An economic downturn looms in South Korea

An economic downturn looms in South Korea

Risks of an economic downturn looms in South Korea as China stumbles and the Fed’s rate hike nears.

The China Factor

China’s stock market lost more than $1 trillion in value from equities when its main stock indices plummeted 22% starting on August 21st. The sudden drop led to a historical stock market sell-off, and was hence dubbed as “Black Monday”.

This soon revealed to have only limited impact on the economy, and investors’ confidence rose again. The market bounced back when China’s central bank simultaneously lowered its interest rate and requirement-reserve ratio (RRR) to ease lending, and expectations of a Fed rate hike in September subsided.

However, these measures by China’s central bank caught investors by surprise, and rather exacerbated the irrational fear that a collapse of the economy is near.

For example, the Chinese government eased restrictions in the housing market by making it easier for foreigners to buy properties, which is uncommon for a country known for heavily regulating foreign capital. Some analysts claimed that China could be heading towards deflation.

This fear has been exaggerated. China is still rapidly growing, and, as the world’s second-largest economy, is ready to intervene in the market where it seems fit.

In May 26th 2015, IMF reported that China’s yuan is no longer undervalued due to appreciation in the past year. It has given the government leeway to set the exchange rate policy, leading to currency devaluation.

For emerging economies and neighboring countries, competitive currency devaluation means trouble. In South Korea, Hyundai Economic Research Institute reported that South Korea loses 3% of total export when the value of the yuan falls 5%.

Implications for the South Korean economy and the government’s lack of response

The downward pressure in the consumption in China and the devaluation of the yuan has already affected South Korea’s economy, as a quarter of its total export is to China and China is its largest trading partner. The data released in August showed that South Korean exports fell 15% and exports to China dropped 8.8%.

So far, the South Korean government has proven unable to read the market by constantly changing stances in its economic outlook, exposing its inefficacy in acting decisively against the market volatility. Investors should be wary of the government’s lack of confidence.

When China devalued the yuan for the first time on August 11th, the Minister of Strategy and Finance and Economic Deputy Prime Minister Choi Kyung Hwan said that devaluation would strengthen China’s exports and thus increase demand in China’s import of South Korea’s products. His stance changed on August 20th, when he said the devaluation of the yuan is instigating currency war and anxiety in emerging markets.

When the China’s stock market crashed on August 20th, he said it would have limited impact in the South Korean economy. In contrast, with the release of weak August export data and a lower growth forecast for 2016, Choi warned of China’s “extremely huge impact.”

The housing crisis and the household debt

South Korea has bigger underlying problems than its dwindling export, however. A housing crisis looms, coupled with a bubble in housing prices and record-high household debt.

The engine of record growth in the wealth of 1st and 2nd generation South Korean households relied on its unique rental system, named “chonsei.” Chonsei is a Korean lease contract in which the tenant pays an up-front deposit of 40-70% of the housing price with no requirement for periodic rent payments. This provided a way to save tenant’s rent money and freed up the circulation of investment for landlords.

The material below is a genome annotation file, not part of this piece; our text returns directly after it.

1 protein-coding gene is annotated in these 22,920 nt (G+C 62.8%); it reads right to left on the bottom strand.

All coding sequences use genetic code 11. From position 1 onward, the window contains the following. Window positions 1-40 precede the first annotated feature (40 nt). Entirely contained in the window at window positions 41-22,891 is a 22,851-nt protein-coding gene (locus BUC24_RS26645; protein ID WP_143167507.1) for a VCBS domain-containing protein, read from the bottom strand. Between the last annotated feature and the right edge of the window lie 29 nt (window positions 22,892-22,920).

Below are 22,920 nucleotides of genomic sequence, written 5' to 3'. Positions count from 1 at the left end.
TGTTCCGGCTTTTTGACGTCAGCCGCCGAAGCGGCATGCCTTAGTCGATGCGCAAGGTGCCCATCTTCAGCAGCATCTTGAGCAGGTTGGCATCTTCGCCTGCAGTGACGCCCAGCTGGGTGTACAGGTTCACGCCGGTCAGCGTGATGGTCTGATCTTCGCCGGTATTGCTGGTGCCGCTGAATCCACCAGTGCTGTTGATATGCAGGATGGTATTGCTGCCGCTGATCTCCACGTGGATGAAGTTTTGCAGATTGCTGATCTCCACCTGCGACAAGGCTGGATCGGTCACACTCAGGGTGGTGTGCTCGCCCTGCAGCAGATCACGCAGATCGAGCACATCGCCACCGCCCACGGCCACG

Currently, the chonsei system is becoming obsolete, as landlords cannot make any profitable return on investment with a low-interest rate. What does this mean? In a period of market volatility and uncertainty, there is excess demand for chonsei, but no supply.

As a result, households are borrowing more to own properties in the already expensive housing market. By the end of last year, the household debt to disposable income ratio had jumped to 164%.

Due to stagnant growth in the housing market, Deputy Prime Minister Choi eased mortgage restrictions, such as relaxing DTI & LTV loan requirements, and pressured Bank of Korea Chairman Lee Joo Yeol to cut the interest rate to 2%, making it easier for households to borrow capital. Household debt rose 6.6% in 2014.

Because of the MERS outbreak last June in South Korea, the Bank of Korea has cut its base rate to a record-low 1.5% to prop up the economy. The next day, Chairman Lee said the risk of household debt leading to repercussion in the financial system is low. Conversely, on August 20th, Lee said “low interest rate policy has led to growth in the household debt and the weakening consumption and macroeconomic conditions.”

The government has been sending mixed signals by making statements that heavily indebted households are from upper-middle class families who have the capability to pay back their loans. Nonetheless, in the worst-case scenario, a recession in China will slash overall income in South Korea, and the forthcoming Feds rate hike will put more burden on the nation’s debt.

The consistent low-interest rate policy and the soaring household debt have placed South Korea in a difficult position, and investors are losing confidence.

Categories: Asia Pacific, Economics

About Author

Yoon-Je Chung

Yoon-Je Chung is a specialist in East Asian affairs with experience at the Korea Chair of Center for Strategic and International Studies (CSIS). He is currently based in Seoul and is pursuing an MA at the Yonsei Graduate School of International Studies. He received his BA in Political Science and Economics from New York University.